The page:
20. Connor MacLeod vs. Kurgan in Highlander (1986)
Inspired by Ridley Scott’s The Duellists, Gregory Widen wrote a script about immortals attempting to cut off each other’s heads with large swords. Former Olympic fencer Bob Anderson choreographed the showdown between Christopher Lambert and the evil Clancy Brown, who is clearly having too much fun to live for. “There can be only one!” Followed by a trillion TV sequels and spin-offs.
19. Ogami Ittō v Retsudo in Lone Wolf and Cub: Sword of Vengeance (1972)
So endless is the carnage in the six-movie Baby Cart series that it’s hard to make out just one sword fight, but let’s go with the 50th death from the first film, when the wandering ronin Ittō (Tomisaburō Wakayama), young son tied to his back, he takes a sheet from the book of Archimedes using reflective sunlight to blind his opponent.
18. Flying Snow v Moon in Hero (2002)
All the fights in Zhang Yimou’s film wuxia, with its unreliable narrator and politically ambiguous subtext, are exquisite exercises in color-coded loveliness. But with its swirling autumn leaves, Maggie Cheung calmly facing the headstrong Zhang Ziyi is probably the prettiest duel of all, though not very helpful for anyone looking for practical advice on sword fighting.
17. Duke of Nevers vs. Lagardère in Le Bossu (1997)
The exhibition match at the beginning of Philippe de Broca’s Swordsman (adapted from Paul Féval’s much-filmed novel) showcases the irresistible arrogance of Vincent Perez’s Duc as he demonstrates his secret sword lunge (we could also call it Chekhov’s sword thrust) on the protagonist (Daniel Auteuil). Loose shirts and an abundance of age-inappropriate romance!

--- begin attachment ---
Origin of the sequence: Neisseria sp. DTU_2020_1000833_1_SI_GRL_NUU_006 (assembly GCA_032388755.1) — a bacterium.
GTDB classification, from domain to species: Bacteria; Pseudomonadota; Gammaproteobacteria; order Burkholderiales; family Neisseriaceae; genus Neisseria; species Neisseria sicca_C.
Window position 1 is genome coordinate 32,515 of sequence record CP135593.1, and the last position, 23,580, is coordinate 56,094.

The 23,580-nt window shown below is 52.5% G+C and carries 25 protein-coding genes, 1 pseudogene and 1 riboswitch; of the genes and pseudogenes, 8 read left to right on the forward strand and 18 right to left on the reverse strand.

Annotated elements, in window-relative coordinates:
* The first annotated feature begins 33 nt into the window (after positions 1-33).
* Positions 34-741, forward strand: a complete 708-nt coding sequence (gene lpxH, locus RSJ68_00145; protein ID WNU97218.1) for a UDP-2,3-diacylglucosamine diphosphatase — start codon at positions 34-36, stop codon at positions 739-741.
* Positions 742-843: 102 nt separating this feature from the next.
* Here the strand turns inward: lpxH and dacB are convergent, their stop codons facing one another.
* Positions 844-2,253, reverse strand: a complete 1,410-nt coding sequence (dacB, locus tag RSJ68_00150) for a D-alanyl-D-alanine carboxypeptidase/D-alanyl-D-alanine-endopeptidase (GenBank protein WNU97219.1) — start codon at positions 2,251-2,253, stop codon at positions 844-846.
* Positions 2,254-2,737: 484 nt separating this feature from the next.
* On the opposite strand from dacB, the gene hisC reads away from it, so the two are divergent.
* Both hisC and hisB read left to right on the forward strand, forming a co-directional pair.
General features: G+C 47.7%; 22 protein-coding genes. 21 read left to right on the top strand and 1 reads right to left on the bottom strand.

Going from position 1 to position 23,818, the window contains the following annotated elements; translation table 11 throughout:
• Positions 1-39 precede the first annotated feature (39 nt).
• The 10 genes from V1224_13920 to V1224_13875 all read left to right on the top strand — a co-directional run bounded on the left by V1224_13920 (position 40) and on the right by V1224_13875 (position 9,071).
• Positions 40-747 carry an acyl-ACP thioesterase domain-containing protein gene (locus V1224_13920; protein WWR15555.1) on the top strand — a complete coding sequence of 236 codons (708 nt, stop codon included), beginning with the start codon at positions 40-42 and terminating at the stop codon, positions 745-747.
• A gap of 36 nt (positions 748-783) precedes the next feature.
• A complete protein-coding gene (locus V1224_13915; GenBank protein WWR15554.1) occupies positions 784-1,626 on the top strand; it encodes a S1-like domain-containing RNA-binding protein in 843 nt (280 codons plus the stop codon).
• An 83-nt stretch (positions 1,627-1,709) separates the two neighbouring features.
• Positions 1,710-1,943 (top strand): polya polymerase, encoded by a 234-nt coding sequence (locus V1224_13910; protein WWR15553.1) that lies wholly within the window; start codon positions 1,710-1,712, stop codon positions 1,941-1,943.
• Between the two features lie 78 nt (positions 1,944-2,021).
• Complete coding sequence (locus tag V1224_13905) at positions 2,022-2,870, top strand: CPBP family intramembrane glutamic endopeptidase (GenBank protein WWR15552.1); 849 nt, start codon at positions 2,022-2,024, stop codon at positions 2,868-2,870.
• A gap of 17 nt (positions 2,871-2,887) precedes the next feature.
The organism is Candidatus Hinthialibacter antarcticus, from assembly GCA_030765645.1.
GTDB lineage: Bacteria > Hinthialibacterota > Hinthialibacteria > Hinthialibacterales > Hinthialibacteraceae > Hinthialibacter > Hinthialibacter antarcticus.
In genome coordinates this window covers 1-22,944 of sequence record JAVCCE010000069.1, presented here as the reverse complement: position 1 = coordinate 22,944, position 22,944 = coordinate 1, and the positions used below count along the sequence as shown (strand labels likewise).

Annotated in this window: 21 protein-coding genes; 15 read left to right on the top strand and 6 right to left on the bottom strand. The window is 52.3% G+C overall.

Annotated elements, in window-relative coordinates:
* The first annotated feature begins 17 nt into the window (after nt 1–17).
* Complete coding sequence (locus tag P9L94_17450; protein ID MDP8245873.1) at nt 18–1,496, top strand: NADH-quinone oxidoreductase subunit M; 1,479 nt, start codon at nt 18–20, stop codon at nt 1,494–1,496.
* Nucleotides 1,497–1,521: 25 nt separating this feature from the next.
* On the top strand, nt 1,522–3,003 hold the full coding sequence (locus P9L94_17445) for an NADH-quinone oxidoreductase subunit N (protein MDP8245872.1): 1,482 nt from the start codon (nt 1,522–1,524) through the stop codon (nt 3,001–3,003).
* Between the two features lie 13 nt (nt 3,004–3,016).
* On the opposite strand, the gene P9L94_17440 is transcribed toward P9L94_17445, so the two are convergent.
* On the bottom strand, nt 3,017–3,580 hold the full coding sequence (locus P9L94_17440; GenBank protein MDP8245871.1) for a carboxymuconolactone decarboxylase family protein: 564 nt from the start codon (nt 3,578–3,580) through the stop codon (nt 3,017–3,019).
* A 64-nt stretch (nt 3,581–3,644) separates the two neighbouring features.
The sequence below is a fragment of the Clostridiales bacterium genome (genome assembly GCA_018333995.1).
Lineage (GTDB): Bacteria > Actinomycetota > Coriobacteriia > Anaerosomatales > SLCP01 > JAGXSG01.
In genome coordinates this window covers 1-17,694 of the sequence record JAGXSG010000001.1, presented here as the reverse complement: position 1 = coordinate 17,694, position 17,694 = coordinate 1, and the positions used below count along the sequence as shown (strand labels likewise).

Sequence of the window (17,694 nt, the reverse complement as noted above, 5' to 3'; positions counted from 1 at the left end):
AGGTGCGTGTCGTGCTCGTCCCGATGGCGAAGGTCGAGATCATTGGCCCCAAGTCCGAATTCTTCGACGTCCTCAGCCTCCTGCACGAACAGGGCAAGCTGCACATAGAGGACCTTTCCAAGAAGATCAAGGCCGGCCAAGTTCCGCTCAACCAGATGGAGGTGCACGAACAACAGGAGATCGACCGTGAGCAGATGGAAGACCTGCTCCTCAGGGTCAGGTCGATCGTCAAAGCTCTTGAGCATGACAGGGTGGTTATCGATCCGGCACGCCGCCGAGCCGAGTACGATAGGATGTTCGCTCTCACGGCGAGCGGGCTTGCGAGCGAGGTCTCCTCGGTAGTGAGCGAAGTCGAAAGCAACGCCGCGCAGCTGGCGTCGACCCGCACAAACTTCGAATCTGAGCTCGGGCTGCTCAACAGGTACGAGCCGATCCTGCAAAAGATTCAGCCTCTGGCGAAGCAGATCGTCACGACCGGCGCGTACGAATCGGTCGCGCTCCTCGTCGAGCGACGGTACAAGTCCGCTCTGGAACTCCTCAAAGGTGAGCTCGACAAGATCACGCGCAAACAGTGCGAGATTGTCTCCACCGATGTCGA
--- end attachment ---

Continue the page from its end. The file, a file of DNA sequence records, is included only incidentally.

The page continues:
16. Gabriel Feraud against Armand d’Hubert in The Duellistas (1977)
Scott’s debut, an adaptation of a short story by Joseph Conrad, arguably started a mini trend for men with braided hair, as seen later in Adam Ant. The second duel it is highlighted by Keith Carradine turning to the side to sneeze, and Harvey Keitel exclaiming “Là!” The sword fights were organized by William Hobbs, who we will talk about later.
For many non-Asian film fans, Ang Lee’s romantic fable was their first experience in the Chinese martial fantasy world of wuxia. Following the example of King Hu’s classic A Touch of Zen (1971), Lee set up one of his gravity-defying duels atop the branches of a bamboo grove, where Chow Yun-fat tries to teach Zhang Ziyi a lesson. .
14. Robin Hood vs. the Sheriff of Nottingham in Robin and marian (1976)
The bittersweet romance between the older but not the wisest Robin (Sean Connery) and Marian (Audrey Hepburn) is almost overshadowed by the bromance between Robin and his nemesis, Robert Shaw as the cinema’s most sympathetic sheriff of Nottingham. Which means, of course, that they have to cross swords, and choreographer Hobbs shows how exhausting fighting can be for the old men.
On a bridge full of corpses, disabled David Chiang devises a cunning way to wield multiple weapons with one hand to defeat the evil master who killed his best friend. Directed by Chang Cheh, master of the heroic bromance, but choreographed by Lau Kar-leung, who would become one of the best Shaw Brothers action directors.
12. Andre Moreau v Marquis de Maynes in Scaramouche (1952)
Swashbuckling Hollywood at its most outrageous, with Stewart Granger performing most of his own stripey stunts. art comedy pants as he and Mel Ferrer stop and answer throughout a crowded theater, making full use of the balustrades and seat backs in a exciting duel staged by fencing master Fred Cavens.
11. Zatoichi v Hattori Genosuke in Zatoichi (2003)
There is no shortage of swordplay in Japan’s longest-running film series (1962-89), but for convenience, let’s go with Takeshi Kitano’s animated remake / tribute, in which the writer-director takes on the role of swordsman. blind. He and a ronin (Tadanobu Asano) rehearse movements on their heads (Sherlock Holmes before Guy Ritchie) before Zatoichi confuses the opposition by changing his grip.